Heads up, Hillary. According to a new poll, no less than six Republicans would defeat Hillary Clinton in a head-to-head match-up if the 2016 presidential election were held today. Clinton trails Marco Rubio, Ted Cruz, Jeb Bush, Chris Christie, Ben Carson, and, yes, Donald Trump in hypothetical match-ups proposed in a Fox News poll. But don’t put too much faith in this poll, because it ultimately means ... very little.
First, the results. The survey showed Rubio defeating Clinton, 50 points to 42 points. That’s the largest gap of any of the GOP contenders mentioned in the survey. Bush would beat Clinton by six points, Trump and Carson by five, Cruz by four, and Christie by three. Carly Fiorina, according to the poll, would tie Clinton. Oddly — and somewhat suspiciously, if you ask me — the poll doesn’t mention how any of the other GOP candidates would fare against the former secretary of state.
Now, here’s why this poll means approximately diddly squat. First and foremost, the election is still a year away, and the major party candidates haven’t even been selected yet. There are still debates to be had, primary elections to be held, campaign managers to be chosen, TV ads to be produced, running mates to be selected, gaffes to be made, scandals to be unearthed, and so on. A whole lot can (and will) change between now and Election Day, and the history of presidential campaigns is full of ultimately unsuccessful candidates who held solid leads way closer to the election than we are right now. Two weeks before the 2012 election, for example, a Gallup poll showed Mitt Romney defeating Barack Obama by seven points.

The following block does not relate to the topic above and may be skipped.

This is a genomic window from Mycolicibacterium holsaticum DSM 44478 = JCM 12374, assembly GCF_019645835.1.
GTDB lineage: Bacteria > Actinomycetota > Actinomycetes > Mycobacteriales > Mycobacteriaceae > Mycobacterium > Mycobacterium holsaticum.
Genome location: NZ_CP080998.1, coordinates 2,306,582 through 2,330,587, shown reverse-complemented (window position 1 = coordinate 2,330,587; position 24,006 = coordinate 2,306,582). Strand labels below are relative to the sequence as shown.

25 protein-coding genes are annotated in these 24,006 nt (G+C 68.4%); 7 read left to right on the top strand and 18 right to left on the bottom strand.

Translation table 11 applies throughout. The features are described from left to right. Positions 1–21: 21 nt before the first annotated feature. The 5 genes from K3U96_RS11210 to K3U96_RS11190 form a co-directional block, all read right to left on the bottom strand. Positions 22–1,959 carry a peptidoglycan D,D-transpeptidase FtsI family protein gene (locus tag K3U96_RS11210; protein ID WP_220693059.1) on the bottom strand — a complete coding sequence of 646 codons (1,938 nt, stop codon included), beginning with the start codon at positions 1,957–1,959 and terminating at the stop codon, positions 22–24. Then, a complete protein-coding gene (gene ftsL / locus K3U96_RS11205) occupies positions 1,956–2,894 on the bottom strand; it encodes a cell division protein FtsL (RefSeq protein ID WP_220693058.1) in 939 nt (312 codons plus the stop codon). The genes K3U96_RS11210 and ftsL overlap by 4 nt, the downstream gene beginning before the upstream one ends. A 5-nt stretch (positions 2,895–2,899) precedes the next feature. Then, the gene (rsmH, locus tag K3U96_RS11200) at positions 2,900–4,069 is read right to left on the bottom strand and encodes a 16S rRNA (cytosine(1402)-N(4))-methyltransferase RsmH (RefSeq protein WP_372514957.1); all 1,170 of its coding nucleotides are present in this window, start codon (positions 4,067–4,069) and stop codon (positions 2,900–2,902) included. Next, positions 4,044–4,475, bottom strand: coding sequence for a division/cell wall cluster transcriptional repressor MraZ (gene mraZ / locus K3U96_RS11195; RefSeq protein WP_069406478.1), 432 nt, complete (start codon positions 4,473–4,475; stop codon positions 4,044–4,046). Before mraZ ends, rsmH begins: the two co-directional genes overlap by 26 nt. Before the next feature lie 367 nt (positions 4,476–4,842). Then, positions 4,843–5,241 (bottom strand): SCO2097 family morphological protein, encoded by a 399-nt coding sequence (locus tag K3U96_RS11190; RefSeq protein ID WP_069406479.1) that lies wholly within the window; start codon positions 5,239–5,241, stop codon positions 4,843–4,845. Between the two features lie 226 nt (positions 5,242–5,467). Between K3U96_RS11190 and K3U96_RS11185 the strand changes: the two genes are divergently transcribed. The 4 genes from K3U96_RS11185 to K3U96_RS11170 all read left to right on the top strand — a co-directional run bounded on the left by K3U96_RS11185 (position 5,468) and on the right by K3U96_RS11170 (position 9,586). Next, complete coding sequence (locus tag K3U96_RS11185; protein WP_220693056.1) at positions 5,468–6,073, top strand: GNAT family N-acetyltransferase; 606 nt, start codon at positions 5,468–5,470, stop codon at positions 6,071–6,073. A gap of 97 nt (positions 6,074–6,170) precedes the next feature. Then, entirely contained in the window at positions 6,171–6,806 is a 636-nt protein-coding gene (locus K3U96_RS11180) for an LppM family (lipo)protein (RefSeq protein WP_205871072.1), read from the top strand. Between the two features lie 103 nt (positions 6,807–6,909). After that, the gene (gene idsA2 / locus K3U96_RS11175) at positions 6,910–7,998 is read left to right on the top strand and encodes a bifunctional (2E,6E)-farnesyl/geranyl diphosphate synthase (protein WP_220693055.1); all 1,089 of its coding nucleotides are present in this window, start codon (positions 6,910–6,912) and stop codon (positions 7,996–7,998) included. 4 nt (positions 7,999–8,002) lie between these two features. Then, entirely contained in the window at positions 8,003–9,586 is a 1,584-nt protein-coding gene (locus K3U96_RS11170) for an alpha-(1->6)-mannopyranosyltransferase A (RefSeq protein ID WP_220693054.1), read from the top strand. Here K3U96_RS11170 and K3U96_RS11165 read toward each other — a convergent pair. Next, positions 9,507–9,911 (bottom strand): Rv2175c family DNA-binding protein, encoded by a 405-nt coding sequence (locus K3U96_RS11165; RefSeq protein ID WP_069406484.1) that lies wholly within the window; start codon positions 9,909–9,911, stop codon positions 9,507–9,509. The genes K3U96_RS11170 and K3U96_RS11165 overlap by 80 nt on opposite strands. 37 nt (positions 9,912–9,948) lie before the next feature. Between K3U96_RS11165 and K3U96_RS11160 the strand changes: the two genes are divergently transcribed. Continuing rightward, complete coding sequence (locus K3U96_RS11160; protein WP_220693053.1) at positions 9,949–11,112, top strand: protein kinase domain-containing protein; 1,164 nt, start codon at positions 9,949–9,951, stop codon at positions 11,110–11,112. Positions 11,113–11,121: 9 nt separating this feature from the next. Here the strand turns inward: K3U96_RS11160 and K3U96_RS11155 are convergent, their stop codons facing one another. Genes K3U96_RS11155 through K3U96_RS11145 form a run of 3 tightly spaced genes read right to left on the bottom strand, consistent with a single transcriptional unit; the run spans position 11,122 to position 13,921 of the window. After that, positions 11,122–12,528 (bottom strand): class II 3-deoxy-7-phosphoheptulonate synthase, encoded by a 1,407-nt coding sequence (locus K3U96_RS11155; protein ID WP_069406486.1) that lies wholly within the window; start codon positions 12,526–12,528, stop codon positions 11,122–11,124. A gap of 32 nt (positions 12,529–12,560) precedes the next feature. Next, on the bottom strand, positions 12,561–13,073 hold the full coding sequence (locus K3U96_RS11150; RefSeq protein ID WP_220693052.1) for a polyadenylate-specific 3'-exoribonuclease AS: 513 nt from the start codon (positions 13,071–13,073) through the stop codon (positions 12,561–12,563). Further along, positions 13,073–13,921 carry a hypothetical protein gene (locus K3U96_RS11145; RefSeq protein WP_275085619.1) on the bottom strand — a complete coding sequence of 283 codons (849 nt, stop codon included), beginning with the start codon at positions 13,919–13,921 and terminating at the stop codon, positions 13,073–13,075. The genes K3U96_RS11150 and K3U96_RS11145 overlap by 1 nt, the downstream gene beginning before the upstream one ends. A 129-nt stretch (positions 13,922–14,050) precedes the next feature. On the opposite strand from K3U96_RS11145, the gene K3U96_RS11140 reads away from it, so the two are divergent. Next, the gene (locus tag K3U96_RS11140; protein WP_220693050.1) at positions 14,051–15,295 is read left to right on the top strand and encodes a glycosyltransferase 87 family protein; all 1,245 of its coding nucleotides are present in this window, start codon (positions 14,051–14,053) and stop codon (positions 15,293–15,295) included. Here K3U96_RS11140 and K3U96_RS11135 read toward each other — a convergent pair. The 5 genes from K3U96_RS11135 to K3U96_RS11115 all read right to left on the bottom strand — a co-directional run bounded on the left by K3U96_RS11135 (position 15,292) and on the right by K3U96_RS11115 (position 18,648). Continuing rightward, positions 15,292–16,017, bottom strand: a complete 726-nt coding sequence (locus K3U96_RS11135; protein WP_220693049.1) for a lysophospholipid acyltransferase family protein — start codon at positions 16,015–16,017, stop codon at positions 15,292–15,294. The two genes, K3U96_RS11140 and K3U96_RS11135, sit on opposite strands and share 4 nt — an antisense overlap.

That’s reason No. 1. Reason No. 2 you should ignore this poll is that it’s national — it includes voters from throughout the country, and as I’m sure I’ll be repeating this throughout the general election campaign, America doesn’t elect its presidents through a national vote. We elect our presidents through the electoral college — or, if you want to get right to the heart of it, we elect our presidents through a series of mini-campaigns in swing states. At the end of the day, a successful presidential campaign depends on winning some combination of just a handful of states: Florida, Ohio, Colorado, Iowa, Nevada, and several others.
The rest of the states are so locked into their party of choice — California will vote Democrat no matter what, for example — that the major party candidates can afford to effectively ignore them. And they do. Regardless of the merits of our electoral system, the fact is that the national popular vote doesn’t determine our president; the whims of voters in five to 10 states do.
A more helpful exercise would be to look at polls in states like Ohio and Florida — but even that wouldn’t be very helpful, because again, the general election campaign hasn’t even started yet. We’ve got a long election to go, so let’s hold off on drawing too much of a conclusion from these polls. They’re fun to talk about, but ultimately, they mean very little.